On the 19th of July, the first jeep crossed the Elburz watershed and by midnight we had established a camp near the village of Rudbarek, our roadhead. For 24 hours it had rained solidly and when the second jeep arrived 24 hours later, it was to find a miserable and disconsolate advance party crawling out from under dripping canvas erected in a sea of mud. It was not possible at that stage to appreciate the charms of this delightful Kurdish village of truly Alpine character.

Early on the morning of the 21st, our mule train arrived. Numerically impressive, it took a virtuoso display of bargaining by Captain Ghaffari to persuade the muleteers to view our needs in proper perspective. Many hours later ten mules, ten muleteers and appendages started up the valley of the Sardab Rud, choked in the insidious Caspian mist, which had been with us since our arrival and had restricted our much-longed-for view of the mountains to the flanks of the valley, richly covered with the magnificent beeches and oaks which make up much of the Mazan- deran forest.

It was shortly after the long delayed start that two climbers suddenly appeared ahead of us, rushing hot-foot down the precipitous track. They were members of the 1956 Franco-Iranian expedition, and they told a story of storm and stress. Their attempts to climb the north face of Alam Kuh, avowedly the main object of the expedition, had not met with success though a number of subsidiary climbs had been done, and one of these happened to be the traverse of the Haft Khan Ridge: this we found out only after returning to Teheran.

That evening, camp was pitched at 8,000 ft. As darkness began to close in, the mist and cloud suddenly lifted to reveal ridge upon castellated ridge towering high above. The approach march took a further two days before Base Camp was established at 13,310 ft. high up the Hazar Chal. Our progress was held up by a mysterious ailment which struck at the very core of the expedition. Certainly general unfitness and the altitude played their part, but what was prepared for us by Captain Ghaffari and described as 'typical Persian cooking' undoubtedly took its toll of those of us with weaker constitutions. An expedition based on the south side of the massif has one great advantage in that mules can carry supplies to a considerable height without undue difficulty. On the northern glaciers this is impossible owing to the rough terrain, and it has always been necessary for expeditions to man-handle their supplies and equipment for the last 3,500 ft. or so. This is apt to be tedious, because there are no porters available in Rudbarek.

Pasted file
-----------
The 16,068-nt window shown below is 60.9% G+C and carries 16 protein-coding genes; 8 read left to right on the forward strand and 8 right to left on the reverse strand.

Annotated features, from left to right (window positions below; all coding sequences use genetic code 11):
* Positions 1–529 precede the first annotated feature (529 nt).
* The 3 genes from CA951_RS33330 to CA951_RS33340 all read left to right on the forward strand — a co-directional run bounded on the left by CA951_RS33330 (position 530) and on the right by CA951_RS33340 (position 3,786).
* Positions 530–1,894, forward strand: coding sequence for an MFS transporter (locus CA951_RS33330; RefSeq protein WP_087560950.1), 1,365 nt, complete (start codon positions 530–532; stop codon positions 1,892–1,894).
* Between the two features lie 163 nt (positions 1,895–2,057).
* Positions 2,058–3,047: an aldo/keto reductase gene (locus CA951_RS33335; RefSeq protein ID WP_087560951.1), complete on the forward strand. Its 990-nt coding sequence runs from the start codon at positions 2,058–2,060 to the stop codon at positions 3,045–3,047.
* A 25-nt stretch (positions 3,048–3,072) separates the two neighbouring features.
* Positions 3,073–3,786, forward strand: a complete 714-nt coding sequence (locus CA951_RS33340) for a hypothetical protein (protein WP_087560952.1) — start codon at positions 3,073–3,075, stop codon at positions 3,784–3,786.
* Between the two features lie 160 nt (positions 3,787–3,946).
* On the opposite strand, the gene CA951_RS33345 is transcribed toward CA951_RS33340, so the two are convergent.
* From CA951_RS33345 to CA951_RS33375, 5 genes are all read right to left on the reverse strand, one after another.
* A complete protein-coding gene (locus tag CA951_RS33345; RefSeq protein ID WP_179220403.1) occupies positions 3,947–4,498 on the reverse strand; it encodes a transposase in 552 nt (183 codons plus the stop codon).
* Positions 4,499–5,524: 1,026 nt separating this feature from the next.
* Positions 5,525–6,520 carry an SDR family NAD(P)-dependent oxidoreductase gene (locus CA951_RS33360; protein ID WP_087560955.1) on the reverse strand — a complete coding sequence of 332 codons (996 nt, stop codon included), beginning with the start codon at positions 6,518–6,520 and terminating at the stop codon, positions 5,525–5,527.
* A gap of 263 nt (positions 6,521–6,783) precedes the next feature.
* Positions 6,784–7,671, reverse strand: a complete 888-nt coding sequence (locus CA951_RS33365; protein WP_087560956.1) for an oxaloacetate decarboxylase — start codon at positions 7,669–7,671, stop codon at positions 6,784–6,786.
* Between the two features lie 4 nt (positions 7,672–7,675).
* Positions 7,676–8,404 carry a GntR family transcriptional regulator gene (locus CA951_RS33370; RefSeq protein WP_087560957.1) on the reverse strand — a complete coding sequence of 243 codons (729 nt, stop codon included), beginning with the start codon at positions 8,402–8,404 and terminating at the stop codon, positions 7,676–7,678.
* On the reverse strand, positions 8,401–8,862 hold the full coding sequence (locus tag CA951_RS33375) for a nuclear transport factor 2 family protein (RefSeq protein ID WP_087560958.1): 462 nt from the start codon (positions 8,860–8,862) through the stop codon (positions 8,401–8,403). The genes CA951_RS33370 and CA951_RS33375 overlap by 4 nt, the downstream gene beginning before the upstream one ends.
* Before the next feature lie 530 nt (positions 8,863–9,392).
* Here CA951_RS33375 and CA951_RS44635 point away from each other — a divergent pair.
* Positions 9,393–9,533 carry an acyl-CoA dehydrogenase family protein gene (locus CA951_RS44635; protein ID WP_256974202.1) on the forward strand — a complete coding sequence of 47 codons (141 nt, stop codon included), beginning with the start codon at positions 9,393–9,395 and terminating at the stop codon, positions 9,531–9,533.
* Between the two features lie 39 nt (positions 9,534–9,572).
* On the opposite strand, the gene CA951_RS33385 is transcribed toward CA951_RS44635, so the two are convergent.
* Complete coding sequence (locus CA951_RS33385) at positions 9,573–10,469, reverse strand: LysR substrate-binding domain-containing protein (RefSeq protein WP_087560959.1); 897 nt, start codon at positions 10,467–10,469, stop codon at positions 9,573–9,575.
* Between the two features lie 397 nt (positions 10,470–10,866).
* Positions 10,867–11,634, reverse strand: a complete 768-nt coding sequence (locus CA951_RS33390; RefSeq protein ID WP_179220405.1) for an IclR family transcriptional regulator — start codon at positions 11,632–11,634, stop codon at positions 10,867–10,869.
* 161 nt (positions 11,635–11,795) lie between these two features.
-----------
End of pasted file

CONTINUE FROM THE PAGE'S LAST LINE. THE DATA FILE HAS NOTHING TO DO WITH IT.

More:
Having left the tree-line at 8,000 ft., our caravan had followed the well-worn trade route up the Sardab Rud, which eventually crosses the 13,900-ft. Hazar Cham Pass (Pass of a Thousand Windings), one of the highest passes west of the Hindu Kush in regular use. It was difficult to persuade the muleteers to forsake the oft-trodden path for the snows of upper Hazar Chal, but our cajolery, which eventually gave way to curses, had its effect and after one temporary sit-down strike our equipment was unloaded and the muleteers paid off with instructions to return in 16 days.

Base Camp was situated on an isolated patch of grass, later to become carpeted with flowers as the melting snows retreated under the fierce heat of the Persian sun. The harsh ridges of snow and rock rose up on all but one side into an ever-vivid sky. That evening the atmosphere was full of the promise of things to come. To the immediate south-west, the challenging rock tower of Gardune Kuh stood sentinel over the camp. Our excitement was made complete that evening by the appearance of a great brown bear silhouetted on the top of a slope of snow but 200 yards away. Far away to the east, lay the white cone of Demavend, faintly discernible in the clear evening light, its solitary "snows in cold contrast to the lesser summits which cluster around it.

In truth, the mountaineering at Hazar Chal was disappointing. The teething troubles of getting fit and used to the altitude could not explain away the shortage of good climbs. Extremes of temperature had left the rock treacherous and the scree all-pervading. We covered the ground quite thoroughly but had little to show for it. Climbs included:

  1. Ascents of Alam Kuh both from the east and west ridges. These were little more than exhausting scrambles, but gave us our first panoramic views of the massif. Outstanding features were the two northern glaciers, heavily bestrewn with moraine; the great abyss of the cliffs of Alam Kuh, and the promise of the Haft Khan Ridge with its clean white granite, a welcome change from the brittle limestone we had experienced.
  2. The ascents of Gardune Kuh, including what was almost certainly the first ascent of the north-east gully. This climb being marred, as were others, by the extreme rottenness of the rock—a particularly unpleasant hazard in the restricted space of the gully.
  3. The traverse of the south-east ridge of Siah Sang Kuh. An enjoyable climb with fine situations, though technically easy. From Siah Sang Kuh itself we had an impressive view of the east ridge of Alam Kuh and the peculiar formations of rock which are to be found on the eastern margins of the east wall.